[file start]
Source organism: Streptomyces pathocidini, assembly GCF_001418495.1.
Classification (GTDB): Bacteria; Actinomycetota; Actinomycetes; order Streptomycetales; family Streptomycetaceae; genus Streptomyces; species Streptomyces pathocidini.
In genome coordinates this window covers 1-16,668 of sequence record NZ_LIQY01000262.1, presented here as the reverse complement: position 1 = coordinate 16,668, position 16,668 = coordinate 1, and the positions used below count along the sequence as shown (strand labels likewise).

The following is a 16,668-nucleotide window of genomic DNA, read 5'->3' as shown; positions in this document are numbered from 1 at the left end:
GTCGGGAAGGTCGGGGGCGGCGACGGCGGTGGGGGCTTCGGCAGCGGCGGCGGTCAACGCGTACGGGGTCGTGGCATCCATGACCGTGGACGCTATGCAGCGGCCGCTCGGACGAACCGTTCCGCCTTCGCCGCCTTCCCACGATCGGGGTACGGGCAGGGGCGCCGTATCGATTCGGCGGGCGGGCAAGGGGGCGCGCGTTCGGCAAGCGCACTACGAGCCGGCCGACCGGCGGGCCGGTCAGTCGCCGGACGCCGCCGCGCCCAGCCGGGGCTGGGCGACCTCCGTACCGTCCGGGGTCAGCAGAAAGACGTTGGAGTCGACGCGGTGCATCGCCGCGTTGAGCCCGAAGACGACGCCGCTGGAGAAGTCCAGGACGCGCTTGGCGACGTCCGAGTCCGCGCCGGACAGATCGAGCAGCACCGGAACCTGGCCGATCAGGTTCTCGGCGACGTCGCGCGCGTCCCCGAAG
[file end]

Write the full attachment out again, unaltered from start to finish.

Source organism: Streptomyces pathocidini, assembly GCF_001418495.1.
Classification (GTDB): Bacteria; Actinomycetota; Actinomycetes; order Streptomycetales; family Streptomycetaceae; genus Streptomyces; species Streptomyces pathocidini.
In genome coordinates this window covers 1-16,668 of sequence record NZ_LIQY01000262.1, presented here as the reverse complement: position 1 = coordinate 16,668, position 16,668 = coordinate 1, and the positions used below count along the sequence as shown (strand labels likewise).

The following is a 16,668-nucleotide window of genomic DNA, read 5'->3' as shown; positions in this document are numbered from 1 at the left end:
GTCGGGAAGGTCGGGGGCGGCGACGGCGGTGGGGGCTTCGGCAGCGGCGGCGGTCAACGCGTACGGGGTCGTGGCATCCATGACCGTGGACGCTATGCAGCGGCCGCTCGGACGAACCGTTCCGCCTTCGCCGCCTTCCCACGATCGGGGTACGGGCAGGGGCGCCGTATCGATTCGGCGGGCGGGCAAGGGGGCGCGCGTTCGGCAAGCGCACTACGAGCCGGCCGACCGGCGGGCCGGTCAGTCGCCGGACGCCGCCGCGCCCAGCCGGGGCTGGGCGACCTCCGTACCGTCCGGGGTCAGCAGAAAGACGTTGGAGTCGACGCGGTGCATCGCCGCGTTGAGCCCGAAGACGACGCCGCTGGAGAAGTCCAGGACGCGCTTGGCGACGTCCGAGTCCGCGCCGGACAGATCGAGCAGCACCGGAACCTGGCCGATCAGGTTCTCGGCGACGTCGCGCGCGTCCCCGAAG